"See y'all in the Bowl," the Minnesota guard told the Pittsburgh linebacker.
It was interesting that a player on the wrong end of the final score, belonging to a franchise that hasn't been to the big game in 32 years and has never hoisted the Vince Lombardi Trophy, felt comfortable enough to make such a bold appointment with an opponent whose club not only is the defending champion, but has won two of the last four Super Bowls and owns more pieces of Lombardi tiffany (six) than any other team in the history of the game.
But the Vikings arrived here with a 6-0 record, while the Steelers were 4-2. The Vikings were being hyped as one of the best teams in the NFL, while the Steelers were actually striving to keep pace with the Cincinnati Bengals for first place in the AFC North.
As regular-season wins go, the Steelers acknowledged that this was bigger than one would usually expect for a non-conference game, particularly one played in only the second month of the season.
"It's big because, usually, we are the hunted," Steelers defensive tackle Chris Hoke said. "Today, we were the hunters. (Being) in kind of reversed roles was unfamiliar territory for us, but it was nice to get the win."
Here's something else that's unfamiliar for the Steelers: The defense taking a back seat to the offense.
Most of the conversation surrounding the three-game winning streak they carried into the game was about Ben Roethlisberger's passing and Hines Ward's catching. Roethlisberger led the NFL in passing yards and Ward was the league's top receiver. Roethlisberger also was on pace to throw for 5,000 yards, which actually would be a first for a team that once boasted a prolific, Super Bowl-winning passer named Terry Bradshaw.
That led to the popular assumption that the Steelers-Vikings game would be a shootout between Roethlisberger and Brett Favre, because both could routinely put up big numbers and both defenses seemed vulnerable enough in pass coverage to allow it to happen.
Instead, defense ruled the day -- specifically, Pittsburgh's defense. There was no shootout. In fact, thanks to linebacker LaMarr Woodley returning a Favre fumble 77 yards for a touchdown and linebacker Keyaron Fox returning a Favre interception 82 yards for another touchdown, Pittsburgh's defense scored more points in the fourth quarter than Minnesota's offense scored the whole game. Percy Harvin took a kick back 88 yards to account for one of the Vikings' touchdowns.
"We don't do shootouts," Steelers safety Ryan Clark said defiantly. "We have pride. It's not ego, it's pride, and guys have character. We don't like coming into a game (when) you say it's going to be a shootout because as much as you are saying something good about our offense, you are saying something negative about this defense, if we allow it to be a shootout. I think, if it was a scrimmage, we would have won; (our) defense would have beaten their offense."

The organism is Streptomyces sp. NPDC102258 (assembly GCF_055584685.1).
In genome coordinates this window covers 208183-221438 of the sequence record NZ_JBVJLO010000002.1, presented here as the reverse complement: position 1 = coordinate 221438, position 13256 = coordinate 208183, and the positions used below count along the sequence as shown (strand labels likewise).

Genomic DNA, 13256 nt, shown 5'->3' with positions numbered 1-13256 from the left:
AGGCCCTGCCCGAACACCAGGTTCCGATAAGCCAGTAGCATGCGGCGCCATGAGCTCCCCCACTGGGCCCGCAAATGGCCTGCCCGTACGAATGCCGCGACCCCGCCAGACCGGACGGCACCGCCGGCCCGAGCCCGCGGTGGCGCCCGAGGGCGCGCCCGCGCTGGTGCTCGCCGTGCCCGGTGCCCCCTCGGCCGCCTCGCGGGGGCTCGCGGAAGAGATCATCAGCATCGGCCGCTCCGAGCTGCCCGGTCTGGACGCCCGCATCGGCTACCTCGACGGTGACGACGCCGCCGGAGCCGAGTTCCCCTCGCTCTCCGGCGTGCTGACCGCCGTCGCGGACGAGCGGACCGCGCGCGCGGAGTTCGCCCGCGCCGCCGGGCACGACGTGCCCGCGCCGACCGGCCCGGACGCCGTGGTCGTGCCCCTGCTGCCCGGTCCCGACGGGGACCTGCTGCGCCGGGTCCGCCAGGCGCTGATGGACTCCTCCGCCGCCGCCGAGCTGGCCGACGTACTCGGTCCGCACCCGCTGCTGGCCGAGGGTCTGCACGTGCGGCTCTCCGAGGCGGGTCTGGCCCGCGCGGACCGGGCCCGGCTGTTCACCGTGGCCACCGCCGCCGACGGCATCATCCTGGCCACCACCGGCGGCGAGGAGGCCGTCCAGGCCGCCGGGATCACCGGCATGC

Still, the Steelers knew that they weren't playing their best defensively. They were giving up too many big plays, in no small part because safety Troy Polamalu was sidelined with a knee injury. Polamalu returned last weekend, to help Pittsburgh beat Cleveland, but was wearing a knee brace for Sunday's game.
Questions lingered, in and around Pittsburgh, about whether this was still the same unit that had performed so dominantly on the way to the Steelers' triumph in Super Bowl XLIII. It was a good defense, to be certain, but was it great? To achieve greatness, a sterling performance against a top-flight club such as the Vikings was necessary so that the Steelers could enter their Week 8 bye with a higher degree of confidence that all was right with their world after all.
"We've given up some leads this year and haven't finished the way we've wanted to," said Steelers defensive end Brett Keisel, who forced the fumble that Woodley returned for the score. "That's why we have a couple of losses in our column, but you just go out and compete, and you have to be excited to have an opportunity to play in a game like this -- a game against great players and great competition."
Although Polamalu held up fine, the Steelers did have to go without their best run-stuffer, end Aaron Smith, who is out for the season with a torn rotator cuff. Yet, they persevered. The Steelers entered the game with the NFL's second-ranked rush defense, and played that way by holding Adrian Peterson, the NFL's leading rusher coming in, to 69 yards and a touchdown.
Favre did wind up throwing for 334 yards (nearly doubling Roethlisberger's total), but, with Peterson largely contained, he also attempted a whopping 51 passes -- and he never got the ball in the end zone through the air.
All the way to yet another Super Bowl?
"That's how they played today," Williams said.
Especially in the fourth quarter. With the offense looking less than explosive, it was clear the defense was going to have to do something to settle the outcome, as it has so many times before. And that was exactly what Pittsburgh's defenders spoke about with each other on the sideline.
"We feel that we're the best defense in the world, we've been there for a while, and we kept saying (among) ourselves, 'We've got to go out there and play like it,'" Hoke said. "Those last couple of drives, (ending with) the interception and fumble returns for touchdowns, (allowed) us to prove that we're the best defense in the world."
Said Keisel, "That's a great team we played over there, and to come away with this win today was big for us. I'm really proud of our team."
So was the opposition.